The IEC (International Electrotechnical Commission) is the world's leading organization that prepares and publishes International Standards for all electrical, electronic and related technologies – collectively known as "electrotechnology." IEC International Standards cover a vast range of technologies from power generation, transmission and distribution to home appliances and office equipment, semiconductors, fibre optics, batteries, nanotechnologies, solar energy and marine energy converters, to mention just a few. Wherever you find electricity and electronics, you will find the IEC supporting safety and performance, the environment, electrical energy efficiency and renewable energies. The IEC also manages Conformity Assessment Systems that certify that equipment, systems or components conform to its International Standards. www.iec.ch

Media Contacts


Ian Jacobs, <ij@w3.org>, +1.718.260.9447

Roger Frost <frost@iso.org>

Location: 
Pretoria,
South Africa
Categories
Category: 
Living with sight loss latest news
Landing page
Audience group: 
Members
Display
rotation: 
Remove from Home page rotation block
front page: 
Remove from Home page article blocks
Section pages: 
Add to featured articles
what can you do: 
Remove from "What you can do" list
other media: 
Add to "Other media" list

Understanding diabetes

Content
Image: 
Picture of flower obscured by black patches
Content: 

Diabetes is a dangerous illness, which can cause irreversible damage to your eyes and can lead to blindness if not treated in time. There’s no cure for diabetes, but keeping an ideal body weight and an active lifestyle may prevent Type 2 diabetes.

Remember, your vision is irreplaceable – protect it and try to prevent complications by visiting your health care provider or diabetes educator at least four times a year.
 

Location: 
Pretoria,
South Africa
Categories
Category: 
Diabetic retinopothy
Blindness prevention
Living with sight loss latest news
Audience group: 
Members
Low or lost vision
Display
rotation: 
Remove from Home page rotation block
front page: 
Remove from Home page article blocks
Section pages: 
Add to featured articles
what can you do: 
Remove from "What you can do" list
other media: 
Add to "Other media" list

Blind commuter challenges

Content
Image: 
Photo of a person's legs - walking with a white cane
Content: 

 Council addresses challenges blind commuters face in Johannesburg

The South African National Council for the Blind, together with some of our member organisations and Mr Zain Bulbulia, the Director of Special Programmes (Disability rights), were invited by The MEC for Community Safety, Ms Nonhlanhla Faith to discuss road safety issues for visually impaired people. Representatives from COSATU were also present.

The purpose of the well-attended meeting was to forge a relationship with the visually impaired community to understand and address their safety needs, particularly road safety challenges and also to integrate and align issues of disabilities in the departmental programmes. The topic of inclusivity and sensitisation in the workplace, regarding visual impairments and the employment of visually impaired persons, were also discussed. SA National Council for the Blind’s CEO Mr Jace Nair said that government was not adequately meeting its own set targets for employing persons with disabilities.

The meeting was held at the Sci-Bono Discovery Centre in Newtown which houses the SA National Council for the Blind’s Dialogue in the Dark exhibition. The tour guides of the exhibition are blind and have great difficulty in accessing safe routes to get to work due to a lack of infrastructure and understanding around the challenges of blindness.

Location:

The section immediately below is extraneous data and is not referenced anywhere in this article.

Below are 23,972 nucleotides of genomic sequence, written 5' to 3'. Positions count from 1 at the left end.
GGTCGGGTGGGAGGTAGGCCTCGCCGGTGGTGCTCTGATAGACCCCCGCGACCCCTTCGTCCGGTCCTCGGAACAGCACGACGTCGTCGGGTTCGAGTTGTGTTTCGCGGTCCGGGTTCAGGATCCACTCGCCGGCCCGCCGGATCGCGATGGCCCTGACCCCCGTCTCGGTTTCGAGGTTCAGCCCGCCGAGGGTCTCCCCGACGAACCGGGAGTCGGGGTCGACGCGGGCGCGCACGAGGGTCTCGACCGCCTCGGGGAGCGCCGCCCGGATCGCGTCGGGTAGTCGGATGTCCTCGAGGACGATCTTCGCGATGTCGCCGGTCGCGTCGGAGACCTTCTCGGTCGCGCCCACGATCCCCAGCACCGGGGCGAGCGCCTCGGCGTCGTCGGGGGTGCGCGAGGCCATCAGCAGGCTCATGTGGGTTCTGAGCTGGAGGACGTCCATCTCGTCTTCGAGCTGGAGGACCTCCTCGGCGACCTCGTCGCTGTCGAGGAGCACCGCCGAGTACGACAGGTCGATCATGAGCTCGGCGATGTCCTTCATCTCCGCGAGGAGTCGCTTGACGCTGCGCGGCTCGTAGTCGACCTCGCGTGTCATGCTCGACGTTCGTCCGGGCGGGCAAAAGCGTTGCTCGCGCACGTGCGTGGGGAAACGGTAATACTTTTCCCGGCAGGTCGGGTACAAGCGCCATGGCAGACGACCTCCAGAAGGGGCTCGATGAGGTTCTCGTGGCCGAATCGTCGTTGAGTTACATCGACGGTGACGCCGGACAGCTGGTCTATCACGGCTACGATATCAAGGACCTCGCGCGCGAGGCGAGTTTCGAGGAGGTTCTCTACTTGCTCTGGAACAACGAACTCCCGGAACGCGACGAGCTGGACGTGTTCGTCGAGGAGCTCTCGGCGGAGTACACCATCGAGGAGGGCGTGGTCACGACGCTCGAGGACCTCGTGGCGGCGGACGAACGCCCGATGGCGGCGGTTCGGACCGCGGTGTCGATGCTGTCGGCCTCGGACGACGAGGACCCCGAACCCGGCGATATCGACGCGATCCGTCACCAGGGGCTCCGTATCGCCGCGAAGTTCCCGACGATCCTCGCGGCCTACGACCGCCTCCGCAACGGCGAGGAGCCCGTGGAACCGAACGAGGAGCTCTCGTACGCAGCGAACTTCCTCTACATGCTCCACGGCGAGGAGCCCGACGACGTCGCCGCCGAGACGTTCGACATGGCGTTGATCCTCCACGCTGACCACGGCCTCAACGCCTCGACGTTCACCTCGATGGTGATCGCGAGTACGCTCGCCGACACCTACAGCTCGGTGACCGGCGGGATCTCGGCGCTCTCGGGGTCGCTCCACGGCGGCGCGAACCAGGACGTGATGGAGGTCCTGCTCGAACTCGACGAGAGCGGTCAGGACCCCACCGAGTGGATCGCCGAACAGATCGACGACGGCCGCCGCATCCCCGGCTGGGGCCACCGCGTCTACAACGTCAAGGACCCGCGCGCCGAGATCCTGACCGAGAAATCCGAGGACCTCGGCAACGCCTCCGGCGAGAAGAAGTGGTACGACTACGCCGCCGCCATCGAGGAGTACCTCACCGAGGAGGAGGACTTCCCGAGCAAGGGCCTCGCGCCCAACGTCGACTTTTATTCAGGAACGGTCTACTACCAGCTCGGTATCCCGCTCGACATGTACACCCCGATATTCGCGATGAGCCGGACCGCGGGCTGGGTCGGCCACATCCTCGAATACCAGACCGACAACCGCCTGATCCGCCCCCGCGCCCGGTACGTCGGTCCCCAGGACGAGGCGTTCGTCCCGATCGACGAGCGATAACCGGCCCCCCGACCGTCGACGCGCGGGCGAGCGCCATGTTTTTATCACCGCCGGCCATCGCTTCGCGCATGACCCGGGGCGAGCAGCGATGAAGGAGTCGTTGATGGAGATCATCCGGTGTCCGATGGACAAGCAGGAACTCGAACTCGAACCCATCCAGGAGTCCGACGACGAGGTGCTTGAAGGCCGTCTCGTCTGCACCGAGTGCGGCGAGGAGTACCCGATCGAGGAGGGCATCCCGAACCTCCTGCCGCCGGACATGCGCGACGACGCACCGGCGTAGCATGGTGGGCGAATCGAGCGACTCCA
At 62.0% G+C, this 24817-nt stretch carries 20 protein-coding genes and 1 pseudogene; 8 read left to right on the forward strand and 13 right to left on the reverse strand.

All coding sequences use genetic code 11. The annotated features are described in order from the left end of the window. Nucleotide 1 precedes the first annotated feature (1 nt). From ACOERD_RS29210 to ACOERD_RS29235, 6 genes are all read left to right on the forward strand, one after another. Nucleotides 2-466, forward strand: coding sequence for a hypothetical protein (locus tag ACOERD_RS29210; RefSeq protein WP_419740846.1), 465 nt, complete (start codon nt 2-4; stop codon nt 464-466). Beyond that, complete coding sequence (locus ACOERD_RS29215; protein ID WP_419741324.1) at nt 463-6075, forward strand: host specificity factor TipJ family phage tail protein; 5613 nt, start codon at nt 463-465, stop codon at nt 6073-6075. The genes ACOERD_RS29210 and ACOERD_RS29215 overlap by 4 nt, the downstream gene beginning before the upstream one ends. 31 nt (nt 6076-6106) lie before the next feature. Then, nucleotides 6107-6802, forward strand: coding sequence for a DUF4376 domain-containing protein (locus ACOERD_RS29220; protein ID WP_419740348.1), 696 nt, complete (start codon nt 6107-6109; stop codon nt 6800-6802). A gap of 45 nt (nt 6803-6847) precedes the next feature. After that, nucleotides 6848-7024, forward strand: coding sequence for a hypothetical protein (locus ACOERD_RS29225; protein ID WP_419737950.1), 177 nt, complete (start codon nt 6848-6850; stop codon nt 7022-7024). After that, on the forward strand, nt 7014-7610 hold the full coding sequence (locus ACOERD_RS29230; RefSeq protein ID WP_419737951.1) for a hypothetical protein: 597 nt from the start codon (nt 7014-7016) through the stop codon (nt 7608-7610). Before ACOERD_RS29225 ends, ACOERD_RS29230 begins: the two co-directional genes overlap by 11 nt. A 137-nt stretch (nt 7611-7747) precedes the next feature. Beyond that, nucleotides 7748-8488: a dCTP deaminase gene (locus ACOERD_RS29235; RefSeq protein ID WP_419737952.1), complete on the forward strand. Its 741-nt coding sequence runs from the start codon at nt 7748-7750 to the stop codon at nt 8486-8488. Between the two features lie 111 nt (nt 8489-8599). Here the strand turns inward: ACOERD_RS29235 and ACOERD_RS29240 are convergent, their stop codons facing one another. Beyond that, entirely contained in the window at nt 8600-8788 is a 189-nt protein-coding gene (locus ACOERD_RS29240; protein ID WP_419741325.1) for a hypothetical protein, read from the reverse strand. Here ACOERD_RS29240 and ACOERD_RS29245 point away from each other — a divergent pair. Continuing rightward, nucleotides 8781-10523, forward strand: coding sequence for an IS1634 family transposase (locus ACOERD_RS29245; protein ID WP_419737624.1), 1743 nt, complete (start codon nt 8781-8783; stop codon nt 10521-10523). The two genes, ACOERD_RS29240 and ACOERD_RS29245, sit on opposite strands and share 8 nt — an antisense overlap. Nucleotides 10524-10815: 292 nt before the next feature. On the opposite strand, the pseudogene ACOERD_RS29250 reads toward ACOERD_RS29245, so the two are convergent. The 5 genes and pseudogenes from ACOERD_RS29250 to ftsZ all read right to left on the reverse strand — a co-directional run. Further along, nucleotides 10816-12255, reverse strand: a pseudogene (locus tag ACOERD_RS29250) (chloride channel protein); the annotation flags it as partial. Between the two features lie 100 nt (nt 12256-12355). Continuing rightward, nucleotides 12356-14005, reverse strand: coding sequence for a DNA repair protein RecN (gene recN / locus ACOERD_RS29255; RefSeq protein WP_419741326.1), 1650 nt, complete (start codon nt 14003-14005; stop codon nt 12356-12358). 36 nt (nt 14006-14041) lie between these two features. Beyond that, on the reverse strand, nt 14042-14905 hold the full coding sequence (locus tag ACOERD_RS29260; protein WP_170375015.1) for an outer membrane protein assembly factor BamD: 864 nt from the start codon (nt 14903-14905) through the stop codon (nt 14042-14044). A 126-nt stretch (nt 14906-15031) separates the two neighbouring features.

Johannesburg,
South Africa
Categories
Category: 
Living with sight loss latest news
About us latest news
Audience group: 
Press
Members
Job seekers
Display
rotation: 
Remove from Home page rotation block
front page: 
Remove from Home page article blocks
Section pages: 
Remove from featured articles
what can you do: 
Remove from "What you can do" list
other media: 
Remove from "Other media" list

Helen Keller: her life and wisdom in brief

Content
Image: 
A photo of Helen Keller writing a quote
Content: 

List of facts on Helen Keller:

  • June 27, 1880 Helen Keller is born in Tuscumbia, Alabama. Her father's name is Captain Arthur Henley Keller and her mother is Kate Adams Keller.
  • February 1882 After being struck by illness, Helen loses both her sight and hearing. No one is ever sure exactly what disease she had, but some people think it was scarlet fever.
  • March 3, 1887 Anne Sullivan comes to the Keller home and begins teaching Helen letters by signing into her hand ("manual sign language").
  • April 5, 1887 Anne makes the "miracle" breakthrough, teaching Helen that everything has a name by spelling W-A-T-E-R into Helen's hand as water flows over her palm.
  • Fall 1889 Helen goes to Perkins Institution for the Blind in Boston, her first formal education.
  • September 1900 Helen becomes a member of the freshmen class of 1904 at Radcliffe College.
  • 1902 With the help of an editor, Helen writes The Story of My Life.
  • June 28, 1904 Helen becomes the first deaf-blind individual to earn a college degree, graduating with honors from Radcliffe.
  • Spring 1909 Helen joins the Suffragist movement, demanding the right to vote for women.
  • October 1924 Helen and Anne begin their work with the American Foundation for the Blind.
  • April 1930 Helen, Anne, and Polly Thompson travel abroad for the first time, visiting Scotland, Ireland, and England for over six months. This trip is only the beginning of Helen's travels overseas - she would eventually visit 39 countries!
  • October 1936 Anne Sullivan Macy dies.
  • January 1943 Helen visits blind, deaf, and disabled soldiers of World War II in military hospitals around the country.
  • September 1964 President Lyndon Johnson gives Helen the Presidential Medal of Freedom, the nation's highest civilian honor.
  • June 1, 1968 Helen Keller dies in her sleep.

Quotations:

  • The chief handicap of the blind is not blindness, but the attitude of seeing people towards them.
  • The most beautiful world is always entered through imagination.
  • Faith is a mockery if it does not teach us that we can build a more complete and beautiful world.
  • The best and most beautiful things in the world cannot be seen or even touched. They must be felt with the heart.
  • The only thing worse than being blind is having sight but no vision.
  • We are never really happy until we try to brighten the lives of others.
Location: 
Pretoria,
South Africa
Categories
Category: 
Living with sight loss latest news
Audience group: 
Members
Low or lost vision
Display
rotation: 
Remove from Home page rotation block
front page: 
Remove from Home page article blocks
Section pages: 
Remove from featured articles
what can you do: 
Remove from "What you can do" list
other media: 
Remove from "Other media" list
Syndicate content